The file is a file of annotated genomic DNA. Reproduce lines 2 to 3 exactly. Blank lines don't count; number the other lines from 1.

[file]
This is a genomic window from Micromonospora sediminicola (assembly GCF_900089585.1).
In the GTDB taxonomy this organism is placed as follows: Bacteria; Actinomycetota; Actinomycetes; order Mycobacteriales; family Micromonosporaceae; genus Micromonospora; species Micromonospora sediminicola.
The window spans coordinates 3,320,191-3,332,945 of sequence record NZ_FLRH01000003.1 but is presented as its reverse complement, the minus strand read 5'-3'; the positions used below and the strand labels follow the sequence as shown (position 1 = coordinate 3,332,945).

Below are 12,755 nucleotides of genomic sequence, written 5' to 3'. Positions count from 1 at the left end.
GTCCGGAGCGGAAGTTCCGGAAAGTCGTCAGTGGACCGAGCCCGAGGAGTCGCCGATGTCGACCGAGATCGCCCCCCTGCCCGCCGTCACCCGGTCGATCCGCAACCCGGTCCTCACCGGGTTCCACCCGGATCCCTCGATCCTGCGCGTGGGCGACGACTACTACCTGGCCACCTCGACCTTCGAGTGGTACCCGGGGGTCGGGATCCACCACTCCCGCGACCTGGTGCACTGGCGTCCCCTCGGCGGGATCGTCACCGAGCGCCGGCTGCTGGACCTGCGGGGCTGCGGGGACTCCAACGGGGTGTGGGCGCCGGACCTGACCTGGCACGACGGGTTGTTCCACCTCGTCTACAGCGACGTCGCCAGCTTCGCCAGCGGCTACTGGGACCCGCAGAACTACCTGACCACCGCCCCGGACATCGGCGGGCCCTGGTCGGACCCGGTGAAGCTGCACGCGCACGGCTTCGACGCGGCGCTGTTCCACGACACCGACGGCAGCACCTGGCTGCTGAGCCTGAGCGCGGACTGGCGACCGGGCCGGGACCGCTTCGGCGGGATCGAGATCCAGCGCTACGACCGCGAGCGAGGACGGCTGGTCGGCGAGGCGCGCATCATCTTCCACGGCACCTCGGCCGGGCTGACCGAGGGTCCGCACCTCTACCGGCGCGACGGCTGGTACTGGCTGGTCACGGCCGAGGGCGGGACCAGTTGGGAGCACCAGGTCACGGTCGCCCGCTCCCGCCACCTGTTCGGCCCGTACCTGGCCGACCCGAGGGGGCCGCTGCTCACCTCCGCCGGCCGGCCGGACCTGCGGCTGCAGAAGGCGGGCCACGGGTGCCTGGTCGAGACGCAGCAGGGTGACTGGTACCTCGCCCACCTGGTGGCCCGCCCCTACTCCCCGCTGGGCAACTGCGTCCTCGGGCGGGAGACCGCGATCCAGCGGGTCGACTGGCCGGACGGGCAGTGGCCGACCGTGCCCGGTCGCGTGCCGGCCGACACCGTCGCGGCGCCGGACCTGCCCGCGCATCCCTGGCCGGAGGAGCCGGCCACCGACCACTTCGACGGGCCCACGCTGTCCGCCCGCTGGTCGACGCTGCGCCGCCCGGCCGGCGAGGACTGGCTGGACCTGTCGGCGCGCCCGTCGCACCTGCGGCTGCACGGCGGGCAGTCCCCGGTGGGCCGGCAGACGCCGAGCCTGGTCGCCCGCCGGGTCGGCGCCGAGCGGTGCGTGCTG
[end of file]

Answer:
In the GTDB taxonomy this organism is placed as follows: Bacteria; Actinomycetota; Actinomycetes; order Mycobacteriales; family Micromonosporaceae; genus Micromonospora; species Micromonospora sediminicola.
The window spans coordinates 3,320,191-3,332,945 of sequence record NZ_FLRH01000003.1 but is presented as its reverse complement, the minus strand read 5'-3'; the positions used below and the strand labels follow the sequence as shown (position 1 = coordinate 3,332,945).